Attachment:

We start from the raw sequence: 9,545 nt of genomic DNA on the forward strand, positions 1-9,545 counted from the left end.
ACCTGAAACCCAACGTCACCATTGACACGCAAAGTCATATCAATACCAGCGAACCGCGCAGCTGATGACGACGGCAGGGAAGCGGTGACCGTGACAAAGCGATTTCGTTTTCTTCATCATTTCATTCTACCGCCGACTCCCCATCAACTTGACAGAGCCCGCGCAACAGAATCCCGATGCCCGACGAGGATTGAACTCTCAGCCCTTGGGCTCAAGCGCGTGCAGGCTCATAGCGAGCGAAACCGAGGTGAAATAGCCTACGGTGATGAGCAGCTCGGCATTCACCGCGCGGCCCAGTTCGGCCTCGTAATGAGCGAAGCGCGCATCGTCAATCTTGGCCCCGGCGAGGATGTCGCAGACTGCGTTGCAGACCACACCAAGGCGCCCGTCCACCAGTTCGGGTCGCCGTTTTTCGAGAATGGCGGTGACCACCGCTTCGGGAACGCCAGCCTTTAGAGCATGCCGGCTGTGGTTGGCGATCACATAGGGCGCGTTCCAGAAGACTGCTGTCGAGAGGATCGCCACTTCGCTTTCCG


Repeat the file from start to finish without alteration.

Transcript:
We start from the raw sequence: 9,545 nt of genomic DNA on the forward strand, positions 1-9,545 counted from the left end.
ACCTGAAACCCAACGTCACCATTGACACGCAAAGTCATATCAATACCAGCGAACCGCGCAGCTGATGACGACGGCAGGGAAGCGGTGACCGTGACAAAGCGATTTCGTTTTCTTCATCATTTCATTCTACCGCCGACTCCCCATCAACTTGACAGAGCCCGCGCAACAGAATCCCGATGCCCGACGAGGATTGAACTCTCAGCCCTTGGGCTCAAGCGCGTGCAGGCTCATAGCGAGCGAAACCGAGGTGAAATAGCCTACGGTGATGAGCAGCTCGGCATTCACCGCGCGGCCCAGTTCGGCCTCGTAATGAGCGAAGCGCGCATCGTCAATCTTGGCCCCGGCGAGGATGTCGCAGACTGCGTTGCAGACCACACCAAGGCGCCCGTCCACCAGTTCGGGTCGCCGTTTTTCGAGAATGGCGGTGACCACCGCTTCGGGAACGCCAGCCTTTAGAGCATGCCGGCTGTGGTTGGCGATCACATAGGGCGCGTTCCAGAAGACTGCTGTCGAGAGGATCGCCACTTCGCTTTCCG